You know the prospective company fairly well but are asked "Do you have any questions for us?". To show interest, what are some of your favorite questions to reply?

  • I wish you had posted this question earlier. I just had an interview the other day, and failed to ask a good question.
    – MAK
    Commented Nov 4, 2010 at 13:23
  • 5
    Not really an answer, so a comment: as someone who did a lot of interviews of development staff: if the interviewee didn't ask me about the kind of work they'd be doing or the tools or training or those types of things, I'd wonder if they were any good. I wanted the best, and people who are willing to settle -- or just be unhappy all the time -- weren't what I was looking for. Mind you, I did try to take into account the possibility of limited social skills, but I worked hard to get people to ask me questions if I thought that was an issue. Commented Dec 22, 2010 at 23:09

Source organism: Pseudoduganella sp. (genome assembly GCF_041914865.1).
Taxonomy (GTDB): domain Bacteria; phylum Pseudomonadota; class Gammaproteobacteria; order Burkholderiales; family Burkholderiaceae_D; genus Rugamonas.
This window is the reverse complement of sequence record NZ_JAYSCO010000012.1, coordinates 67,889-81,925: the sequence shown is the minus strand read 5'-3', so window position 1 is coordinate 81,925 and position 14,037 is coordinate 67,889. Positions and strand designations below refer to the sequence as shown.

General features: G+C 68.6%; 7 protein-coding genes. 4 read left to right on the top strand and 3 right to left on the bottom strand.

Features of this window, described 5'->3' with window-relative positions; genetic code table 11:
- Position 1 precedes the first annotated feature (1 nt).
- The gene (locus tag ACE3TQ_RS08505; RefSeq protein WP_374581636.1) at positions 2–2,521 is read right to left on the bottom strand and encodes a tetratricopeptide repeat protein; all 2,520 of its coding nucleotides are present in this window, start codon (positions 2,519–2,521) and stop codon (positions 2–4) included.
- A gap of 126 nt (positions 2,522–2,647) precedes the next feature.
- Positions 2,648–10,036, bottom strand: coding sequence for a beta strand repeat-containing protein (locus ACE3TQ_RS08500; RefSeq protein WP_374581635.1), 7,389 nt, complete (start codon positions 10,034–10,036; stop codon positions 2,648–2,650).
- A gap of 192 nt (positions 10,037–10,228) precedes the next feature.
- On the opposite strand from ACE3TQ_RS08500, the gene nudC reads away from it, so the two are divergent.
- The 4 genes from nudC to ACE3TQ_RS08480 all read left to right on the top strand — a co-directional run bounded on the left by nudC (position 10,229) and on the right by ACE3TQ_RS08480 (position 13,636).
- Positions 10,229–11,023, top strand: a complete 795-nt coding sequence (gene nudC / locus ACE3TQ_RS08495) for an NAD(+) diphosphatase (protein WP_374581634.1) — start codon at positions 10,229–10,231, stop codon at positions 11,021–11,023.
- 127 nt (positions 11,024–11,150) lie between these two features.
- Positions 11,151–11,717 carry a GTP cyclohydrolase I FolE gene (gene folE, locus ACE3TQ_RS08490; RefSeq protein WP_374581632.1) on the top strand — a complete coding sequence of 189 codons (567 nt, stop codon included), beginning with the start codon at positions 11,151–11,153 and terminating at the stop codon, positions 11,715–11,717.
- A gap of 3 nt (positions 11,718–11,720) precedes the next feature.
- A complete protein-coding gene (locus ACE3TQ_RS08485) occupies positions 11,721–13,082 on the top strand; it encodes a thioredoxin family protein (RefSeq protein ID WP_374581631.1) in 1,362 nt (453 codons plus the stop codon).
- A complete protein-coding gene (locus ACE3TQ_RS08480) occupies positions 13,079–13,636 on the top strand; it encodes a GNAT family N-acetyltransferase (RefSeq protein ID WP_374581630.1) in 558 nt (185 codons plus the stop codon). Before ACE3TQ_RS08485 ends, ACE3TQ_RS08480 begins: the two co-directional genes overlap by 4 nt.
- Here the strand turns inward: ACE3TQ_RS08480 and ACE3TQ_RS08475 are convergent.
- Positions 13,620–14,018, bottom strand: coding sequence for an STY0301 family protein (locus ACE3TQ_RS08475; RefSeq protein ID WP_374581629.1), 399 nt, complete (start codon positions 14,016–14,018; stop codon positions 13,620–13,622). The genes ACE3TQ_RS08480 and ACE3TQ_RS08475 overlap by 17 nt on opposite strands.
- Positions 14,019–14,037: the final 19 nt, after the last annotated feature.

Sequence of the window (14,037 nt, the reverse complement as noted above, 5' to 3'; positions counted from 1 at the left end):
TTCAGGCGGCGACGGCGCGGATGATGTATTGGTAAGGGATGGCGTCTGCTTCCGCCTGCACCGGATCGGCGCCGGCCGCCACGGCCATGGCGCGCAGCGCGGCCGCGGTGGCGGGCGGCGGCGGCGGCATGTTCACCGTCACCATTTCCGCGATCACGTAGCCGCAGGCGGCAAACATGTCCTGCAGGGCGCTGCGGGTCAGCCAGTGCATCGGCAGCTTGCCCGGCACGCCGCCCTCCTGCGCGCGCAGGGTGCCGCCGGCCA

• 1
    Apparently "Is there anything you haven't told me that I should know?" is a really bad question, but it is exactly what I want. Commented Jan 28, 2011 at 16:27
  • I think it also depends on what stage of the interview is at. Questions asked in the first round interviews are quite different to questions asked in the later interview rounds.
    – tehnyit
    Commented Sep 9, 2011 at 8:23
  • 1
    The answer depends, if its asked by a H.R. recruiter or a I.T. interviewer ;-)
    – umlcat
    Commented Sep 9, 2011 at 19:34

30 Answers 30